Personal Finance

Big Savers May Boost Their Retirement Stash With This Option

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  • Some 401(k) plans allow savings beyond the annual limit with after-tax contributions.
  • Employees may save on future taxes by converting the money to Roth accounts but may owe taxes on earnings for the transfers. 
  • While it can be a game-changer for certain savers, advisors say after-tax contributions aren't widely available.

Many people know about their 401(k) perks, but their plan may have a hidden feature that allows for even more savings.

When someone maxes out their 401(k) — $19,500 in annual contributions for those under 50 in 2021 — some plans may permit them to stash more money into their account.

After-tax 401(k) contributions may let someone actually save up to $58,000 in 2021, including employer matches, profit sharing and other plan deposits.

Later, investors may use a so-called mega-backdoor Roth maneuver, paying levies on after-tax earnings, to move the money into a Roth individual retirement account.

"It can be a really really powerful technique for the right individual," said certified financial planner Dan Galli, owner at Daniel J. Galli & Associates in Norwell, Massachusetts.

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By rolling the money into a Roth IRA, investors may start building a tax-free pot of money for retirement, without rules to take the money out at a certain age.

"If they're young enough and have years of tax-free growth ahead of them, it could be a game-changer," said JoAnn May, a CFP and CPA with Forest Asset Management in Berwyn, Illinois.

After-tax vs. Roth 401(k) contributions

It's easy to confuse after-tax 401(k) contributions with a Roth 401(k) account since both allow employees to save money after taxes, but there are significant differences.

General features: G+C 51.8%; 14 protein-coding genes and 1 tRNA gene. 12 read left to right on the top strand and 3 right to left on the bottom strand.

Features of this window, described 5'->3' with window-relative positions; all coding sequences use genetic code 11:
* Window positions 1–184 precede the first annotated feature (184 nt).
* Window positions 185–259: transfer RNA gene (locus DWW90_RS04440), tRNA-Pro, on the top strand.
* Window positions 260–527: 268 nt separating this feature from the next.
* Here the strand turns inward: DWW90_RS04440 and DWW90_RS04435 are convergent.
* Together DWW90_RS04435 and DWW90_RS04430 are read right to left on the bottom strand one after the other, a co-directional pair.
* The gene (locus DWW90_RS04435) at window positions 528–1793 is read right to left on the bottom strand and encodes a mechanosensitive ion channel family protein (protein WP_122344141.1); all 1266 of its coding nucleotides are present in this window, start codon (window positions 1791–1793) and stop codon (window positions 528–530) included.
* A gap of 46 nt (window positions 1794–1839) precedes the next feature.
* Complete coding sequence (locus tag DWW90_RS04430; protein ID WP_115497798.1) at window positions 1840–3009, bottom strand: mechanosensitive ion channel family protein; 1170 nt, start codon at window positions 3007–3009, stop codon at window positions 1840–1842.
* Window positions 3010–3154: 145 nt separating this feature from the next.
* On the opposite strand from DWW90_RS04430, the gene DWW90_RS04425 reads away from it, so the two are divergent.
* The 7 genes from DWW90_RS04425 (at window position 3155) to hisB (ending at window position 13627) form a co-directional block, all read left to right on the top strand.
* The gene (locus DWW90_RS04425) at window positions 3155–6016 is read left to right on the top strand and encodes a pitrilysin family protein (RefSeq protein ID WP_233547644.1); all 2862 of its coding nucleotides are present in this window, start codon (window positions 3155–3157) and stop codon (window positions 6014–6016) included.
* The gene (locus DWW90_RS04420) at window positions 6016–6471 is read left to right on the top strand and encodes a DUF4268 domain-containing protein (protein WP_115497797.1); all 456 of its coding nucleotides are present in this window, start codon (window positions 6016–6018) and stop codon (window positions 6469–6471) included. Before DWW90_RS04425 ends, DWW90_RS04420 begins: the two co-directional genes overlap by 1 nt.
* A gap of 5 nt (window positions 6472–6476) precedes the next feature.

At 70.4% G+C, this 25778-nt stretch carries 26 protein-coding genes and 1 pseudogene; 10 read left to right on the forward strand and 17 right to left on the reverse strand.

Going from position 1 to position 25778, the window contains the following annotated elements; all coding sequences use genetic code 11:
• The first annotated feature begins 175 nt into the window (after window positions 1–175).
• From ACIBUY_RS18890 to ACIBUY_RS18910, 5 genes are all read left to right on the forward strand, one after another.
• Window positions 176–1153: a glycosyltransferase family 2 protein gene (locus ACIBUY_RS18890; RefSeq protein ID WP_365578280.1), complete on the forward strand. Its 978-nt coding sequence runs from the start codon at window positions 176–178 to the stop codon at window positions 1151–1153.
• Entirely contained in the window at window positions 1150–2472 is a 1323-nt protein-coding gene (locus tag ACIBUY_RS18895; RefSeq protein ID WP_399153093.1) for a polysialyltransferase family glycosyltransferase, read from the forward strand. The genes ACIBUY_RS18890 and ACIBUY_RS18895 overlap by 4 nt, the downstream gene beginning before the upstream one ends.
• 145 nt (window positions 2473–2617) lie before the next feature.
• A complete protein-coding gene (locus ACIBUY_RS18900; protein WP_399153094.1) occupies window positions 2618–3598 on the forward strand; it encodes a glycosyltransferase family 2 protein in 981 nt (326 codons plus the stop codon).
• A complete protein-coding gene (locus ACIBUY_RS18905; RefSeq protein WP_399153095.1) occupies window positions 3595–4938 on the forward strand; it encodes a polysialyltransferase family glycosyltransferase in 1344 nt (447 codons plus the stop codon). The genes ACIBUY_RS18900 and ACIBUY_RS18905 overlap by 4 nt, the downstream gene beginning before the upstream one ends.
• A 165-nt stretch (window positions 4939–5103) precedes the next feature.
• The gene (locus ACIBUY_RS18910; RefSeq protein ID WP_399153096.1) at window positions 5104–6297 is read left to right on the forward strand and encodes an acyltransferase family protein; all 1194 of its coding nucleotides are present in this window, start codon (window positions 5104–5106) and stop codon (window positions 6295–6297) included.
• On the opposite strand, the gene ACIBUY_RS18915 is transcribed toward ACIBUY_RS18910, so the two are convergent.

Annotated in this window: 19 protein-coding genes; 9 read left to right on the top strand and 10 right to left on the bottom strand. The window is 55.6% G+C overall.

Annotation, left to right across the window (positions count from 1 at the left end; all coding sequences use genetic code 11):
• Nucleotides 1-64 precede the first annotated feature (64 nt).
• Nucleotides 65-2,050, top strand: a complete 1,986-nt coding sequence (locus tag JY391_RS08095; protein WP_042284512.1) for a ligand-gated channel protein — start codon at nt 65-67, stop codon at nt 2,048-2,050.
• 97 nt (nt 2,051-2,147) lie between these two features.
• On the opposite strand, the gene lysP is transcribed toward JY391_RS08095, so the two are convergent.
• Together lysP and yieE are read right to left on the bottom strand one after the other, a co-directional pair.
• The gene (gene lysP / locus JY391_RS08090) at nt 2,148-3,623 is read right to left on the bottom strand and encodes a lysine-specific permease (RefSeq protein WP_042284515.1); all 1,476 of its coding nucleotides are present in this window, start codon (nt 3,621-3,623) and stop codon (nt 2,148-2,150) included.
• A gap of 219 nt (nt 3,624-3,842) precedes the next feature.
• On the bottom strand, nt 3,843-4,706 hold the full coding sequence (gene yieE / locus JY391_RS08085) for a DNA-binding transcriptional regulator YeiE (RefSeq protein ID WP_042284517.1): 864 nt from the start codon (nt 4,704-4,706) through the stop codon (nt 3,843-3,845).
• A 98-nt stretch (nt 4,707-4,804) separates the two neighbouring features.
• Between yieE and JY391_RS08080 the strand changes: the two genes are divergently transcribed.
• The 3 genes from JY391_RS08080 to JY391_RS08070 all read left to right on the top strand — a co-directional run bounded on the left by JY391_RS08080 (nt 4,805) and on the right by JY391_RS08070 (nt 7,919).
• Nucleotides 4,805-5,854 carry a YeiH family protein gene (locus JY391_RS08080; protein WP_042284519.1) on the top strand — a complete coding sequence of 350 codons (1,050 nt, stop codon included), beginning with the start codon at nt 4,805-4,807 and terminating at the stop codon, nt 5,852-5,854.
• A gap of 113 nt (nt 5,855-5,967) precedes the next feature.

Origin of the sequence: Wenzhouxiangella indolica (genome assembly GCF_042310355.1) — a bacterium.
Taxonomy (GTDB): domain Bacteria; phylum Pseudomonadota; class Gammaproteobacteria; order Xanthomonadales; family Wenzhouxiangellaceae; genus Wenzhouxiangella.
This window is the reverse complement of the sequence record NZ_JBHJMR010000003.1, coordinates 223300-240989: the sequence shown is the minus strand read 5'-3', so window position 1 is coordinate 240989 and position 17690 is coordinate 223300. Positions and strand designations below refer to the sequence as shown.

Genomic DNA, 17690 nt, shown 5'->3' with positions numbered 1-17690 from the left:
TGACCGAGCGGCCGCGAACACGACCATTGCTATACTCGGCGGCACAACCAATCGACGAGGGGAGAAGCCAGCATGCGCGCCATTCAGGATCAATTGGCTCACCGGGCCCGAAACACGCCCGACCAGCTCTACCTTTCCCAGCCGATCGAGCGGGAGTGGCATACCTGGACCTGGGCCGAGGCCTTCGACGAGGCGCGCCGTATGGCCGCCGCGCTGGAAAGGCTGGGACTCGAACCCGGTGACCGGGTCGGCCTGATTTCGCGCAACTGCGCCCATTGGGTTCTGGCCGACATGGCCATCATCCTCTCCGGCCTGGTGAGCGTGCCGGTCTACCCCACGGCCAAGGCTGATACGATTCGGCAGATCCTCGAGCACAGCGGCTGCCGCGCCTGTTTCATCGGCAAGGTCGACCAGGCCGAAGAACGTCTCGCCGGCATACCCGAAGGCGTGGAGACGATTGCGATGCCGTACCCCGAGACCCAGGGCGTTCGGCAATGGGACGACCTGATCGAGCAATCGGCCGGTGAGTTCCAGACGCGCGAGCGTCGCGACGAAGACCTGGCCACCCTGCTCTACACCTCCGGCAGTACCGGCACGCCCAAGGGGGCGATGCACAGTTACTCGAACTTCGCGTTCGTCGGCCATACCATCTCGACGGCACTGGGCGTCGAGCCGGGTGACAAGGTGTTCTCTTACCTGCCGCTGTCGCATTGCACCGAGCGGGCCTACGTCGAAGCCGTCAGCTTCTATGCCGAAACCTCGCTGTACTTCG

For example, employees under age 50 may defer up to $19,500 of their salary into their company's regular pre-tax or Roth (after-tax) 401(k) account.

However, you can make additional after-tax contributions to your traditional 401(k), which allows you to save more than the $19,500 cap.

For example, if someone defers $19,500 and their employer deposits $8,000 for matches and profit-sharing, they may save another $30,500 before hitting the $58,000 plan limit.

The other twist is how earnings are taxed. While Roth 401(k) withdrawals (including earnings growth) are tax-free in retirement, any earnings on those "bonus" amounts are taxed. Yes, it's confusing.

"That's why it's important to get [after-tax contributions] out of the 401(k) plan periodically," said May.

Once per year, her clients withdraw after-tax contributions and earnings and roll the money into a pre-tax or Roth IRA. The downside of the Roth IRA option is there may be a tax bill on growth at the conversion.

Keep in mind the feature isn't available for all plans.

While many 401(k) offer Roth accounts, after-tax contributions are less common. Fewer than 20% of 401(k) plans provided after-tax contributions in 2019, Vanguard reported

Moreover, plans with after-tax 401(k) contributions may not educate employees about the option. In some cases, advisors may discover the feature buried deep within a client's benefits paperwork.

"The most important thing is to read your employee benefits handbook and pass it on to your advisor," said May.

Taxable income in retirement

Whether someone leverages after-tax or Roth contributions, tax-free money may be valuable in retirement, said Galli.

When clients apply for Social Security, their portfolio income may hurt those benefits. Retirees may pay income taxes on up to 50% to 85% of their Social Security payments, depending on their modified adjusted gross income.

About 40% of those who receive Social Security income pay taxes on their benefits, according to the Social Security Administration.

Some retirees may also pay more for Medicare premiums. While most retirees don't pay for Medicare Part A, the base price for Medicare Part B starts at $148.50 for 2021.

Depending on their income, retirees may have to pay more for Medicare Part B, with top earners paying monthly premiums of $504.90.

(Correction: An earlier version of this story misspelled the name of investment firm  Daniel J. Galli & Associates.)

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